Posted on Wednesday, April 15th, 2015 by Angie Han
Blackhat was not one of Michael Mann‘s best films. Indeed, by some accounts, it was among his worst. Thankfully, though, it seems he’s as eager as we are to move on to his next project. Mann is preparing to direct a biopic of Enzo Ferrari, based on Brock Yates‘ 1991 book Enzo Ferrari: The Man, the Cars, the Races.
More on the Michael Mann Ferrari movie after the jump.
According to Variety, Mann and Cecchi Gori Media are in the final stages of development on the Ferrari movie. “We are talking to financiers and have some early commitments,” reported CCM chief executive Niels Juul. As of now, the plan is to shoot in early 2016. Mann will direct from a script merged from two other scripts — one by Troy Kennedy Martin (The Italian Job) and the other by the late David Rayfiel (Out of Africa).
The project has been in development for over a decade. As of 2004, Sydney Pollack was supposed to direct with Al Pacino in the lead. Meanwhile, Mann was attached a few years ago to Go Like Hell, a different Ferrari pic centering on his rivalry with Henry Ford II, but that one fell through.
Also worth noting is that Mann and CGM’s Ferrari project is not related to the other Ferrari project currently in the works, which has Robert De Niro in the lead role. Sorry, Heat fans.
CGM’s Ferrari movie was reportedly set up at Fox some time ago, but as of right now doesn’t have a studio home. Juul will try to find it one at the Cannes film market. Juul is currently serving as executive producer on Silence, directed by Martin Scorsese.
Here’s a description of Yates’ book from Amazon:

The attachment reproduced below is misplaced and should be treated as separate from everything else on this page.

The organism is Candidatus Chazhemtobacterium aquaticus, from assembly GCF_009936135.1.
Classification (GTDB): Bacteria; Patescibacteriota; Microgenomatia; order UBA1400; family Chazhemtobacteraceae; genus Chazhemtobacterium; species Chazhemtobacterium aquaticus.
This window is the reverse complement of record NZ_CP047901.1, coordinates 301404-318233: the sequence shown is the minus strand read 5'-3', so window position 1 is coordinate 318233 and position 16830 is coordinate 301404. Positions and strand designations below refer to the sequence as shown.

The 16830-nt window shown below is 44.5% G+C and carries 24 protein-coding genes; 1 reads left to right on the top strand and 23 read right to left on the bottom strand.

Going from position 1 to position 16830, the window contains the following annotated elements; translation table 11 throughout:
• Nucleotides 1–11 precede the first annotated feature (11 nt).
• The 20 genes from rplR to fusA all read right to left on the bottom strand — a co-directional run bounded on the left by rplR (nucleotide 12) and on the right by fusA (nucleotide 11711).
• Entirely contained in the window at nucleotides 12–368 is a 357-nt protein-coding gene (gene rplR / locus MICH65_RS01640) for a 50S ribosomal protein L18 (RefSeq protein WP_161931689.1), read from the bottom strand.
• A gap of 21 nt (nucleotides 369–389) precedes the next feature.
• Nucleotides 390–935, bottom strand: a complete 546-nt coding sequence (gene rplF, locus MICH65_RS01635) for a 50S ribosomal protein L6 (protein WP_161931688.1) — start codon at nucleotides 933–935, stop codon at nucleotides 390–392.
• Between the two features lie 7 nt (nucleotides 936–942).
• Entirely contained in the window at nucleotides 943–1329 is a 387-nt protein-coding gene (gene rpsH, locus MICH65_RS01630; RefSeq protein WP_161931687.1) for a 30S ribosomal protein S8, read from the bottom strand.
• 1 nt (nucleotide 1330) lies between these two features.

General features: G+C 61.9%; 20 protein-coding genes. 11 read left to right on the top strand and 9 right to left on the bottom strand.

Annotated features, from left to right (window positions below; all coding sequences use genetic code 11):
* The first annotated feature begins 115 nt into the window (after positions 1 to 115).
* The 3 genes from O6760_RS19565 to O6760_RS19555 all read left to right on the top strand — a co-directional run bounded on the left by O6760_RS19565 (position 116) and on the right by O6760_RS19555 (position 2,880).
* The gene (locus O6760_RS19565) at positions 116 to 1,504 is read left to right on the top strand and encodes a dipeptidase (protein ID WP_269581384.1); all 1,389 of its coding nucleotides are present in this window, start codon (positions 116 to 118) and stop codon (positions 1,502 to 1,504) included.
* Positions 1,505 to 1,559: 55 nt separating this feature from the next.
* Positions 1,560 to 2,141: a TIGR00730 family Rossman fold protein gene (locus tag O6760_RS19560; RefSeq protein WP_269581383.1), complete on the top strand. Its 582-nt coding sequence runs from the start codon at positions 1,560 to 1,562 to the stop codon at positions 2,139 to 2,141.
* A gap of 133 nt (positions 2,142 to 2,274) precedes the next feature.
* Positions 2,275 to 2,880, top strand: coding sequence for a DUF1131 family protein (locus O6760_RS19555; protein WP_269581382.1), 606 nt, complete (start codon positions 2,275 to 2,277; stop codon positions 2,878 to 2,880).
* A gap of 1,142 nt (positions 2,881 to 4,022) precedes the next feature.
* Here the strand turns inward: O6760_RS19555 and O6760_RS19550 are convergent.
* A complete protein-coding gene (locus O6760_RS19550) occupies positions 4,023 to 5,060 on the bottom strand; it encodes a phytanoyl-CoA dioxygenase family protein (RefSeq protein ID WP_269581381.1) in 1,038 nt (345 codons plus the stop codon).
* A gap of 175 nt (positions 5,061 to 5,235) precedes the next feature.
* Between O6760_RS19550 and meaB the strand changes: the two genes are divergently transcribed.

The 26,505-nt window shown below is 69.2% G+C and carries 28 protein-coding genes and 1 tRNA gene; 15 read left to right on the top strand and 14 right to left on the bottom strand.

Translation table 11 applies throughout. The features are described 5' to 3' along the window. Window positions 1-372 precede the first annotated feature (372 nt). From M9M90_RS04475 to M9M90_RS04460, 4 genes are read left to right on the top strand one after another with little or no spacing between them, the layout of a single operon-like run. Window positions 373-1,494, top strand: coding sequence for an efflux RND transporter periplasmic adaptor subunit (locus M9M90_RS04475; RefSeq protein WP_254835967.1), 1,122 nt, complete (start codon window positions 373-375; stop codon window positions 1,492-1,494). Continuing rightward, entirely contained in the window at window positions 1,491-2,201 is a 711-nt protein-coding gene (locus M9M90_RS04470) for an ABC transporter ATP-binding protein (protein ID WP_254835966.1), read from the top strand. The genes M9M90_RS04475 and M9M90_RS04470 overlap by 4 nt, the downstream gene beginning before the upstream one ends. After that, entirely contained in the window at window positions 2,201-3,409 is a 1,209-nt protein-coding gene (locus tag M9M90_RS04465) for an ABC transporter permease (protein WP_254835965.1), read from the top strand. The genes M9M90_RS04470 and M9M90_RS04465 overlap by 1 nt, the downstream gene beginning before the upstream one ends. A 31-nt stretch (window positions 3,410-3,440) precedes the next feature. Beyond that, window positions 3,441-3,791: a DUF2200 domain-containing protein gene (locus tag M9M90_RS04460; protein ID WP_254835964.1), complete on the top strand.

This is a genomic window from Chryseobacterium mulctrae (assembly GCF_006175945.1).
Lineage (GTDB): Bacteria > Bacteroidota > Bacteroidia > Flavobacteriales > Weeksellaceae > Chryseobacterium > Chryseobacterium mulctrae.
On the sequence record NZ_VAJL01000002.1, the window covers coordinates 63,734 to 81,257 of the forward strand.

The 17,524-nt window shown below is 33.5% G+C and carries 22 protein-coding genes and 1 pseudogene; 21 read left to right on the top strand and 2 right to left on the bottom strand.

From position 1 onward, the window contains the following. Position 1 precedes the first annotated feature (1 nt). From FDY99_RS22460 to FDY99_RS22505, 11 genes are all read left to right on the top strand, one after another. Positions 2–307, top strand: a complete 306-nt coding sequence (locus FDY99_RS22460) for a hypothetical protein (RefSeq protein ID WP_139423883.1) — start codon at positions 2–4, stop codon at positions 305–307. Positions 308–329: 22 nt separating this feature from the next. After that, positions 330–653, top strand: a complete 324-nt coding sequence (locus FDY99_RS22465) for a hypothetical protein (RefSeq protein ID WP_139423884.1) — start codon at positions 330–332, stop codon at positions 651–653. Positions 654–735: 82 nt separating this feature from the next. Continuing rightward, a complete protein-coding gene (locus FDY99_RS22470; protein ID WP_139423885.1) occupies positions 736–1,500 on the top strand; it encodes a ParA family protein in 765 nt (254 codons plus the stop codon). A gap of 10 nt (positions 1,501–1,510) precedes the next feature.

Cool Posts From Around the Web:
To his legion of admirers, Italian auto titan Enzo Ferrari (1898-1988) was a genius who personally created marvelous cars of advanced design. But as Car and Driver columnist Yates points out in this captivating, demythologizing biography, none of Ferrari’s racing cars “was a glittering example of daring technology,” and he had almost no hand in the making of the later road cars that bore his name. Revealed as a hot-tempered megalomaniac given to loud belching and countless amorous conquests, Ferrari fathered an illegitimate child and led a shadowy second life as a respite from the “simmering hatred” of his marriage. He portrayed himself as a loyal “motorized knight-errant,” defending Italy’s national honor, but in Yates’s esimate he was interested solely in winning races and sometimes pushed his drivers to dangerous extremes. Yates deftly records the carnage of major races, business wheeling and dealing, and the political dimensions of motor racing from the pre-WW II Rome-Berlin Axis to today’s ribbon-waving nationalism.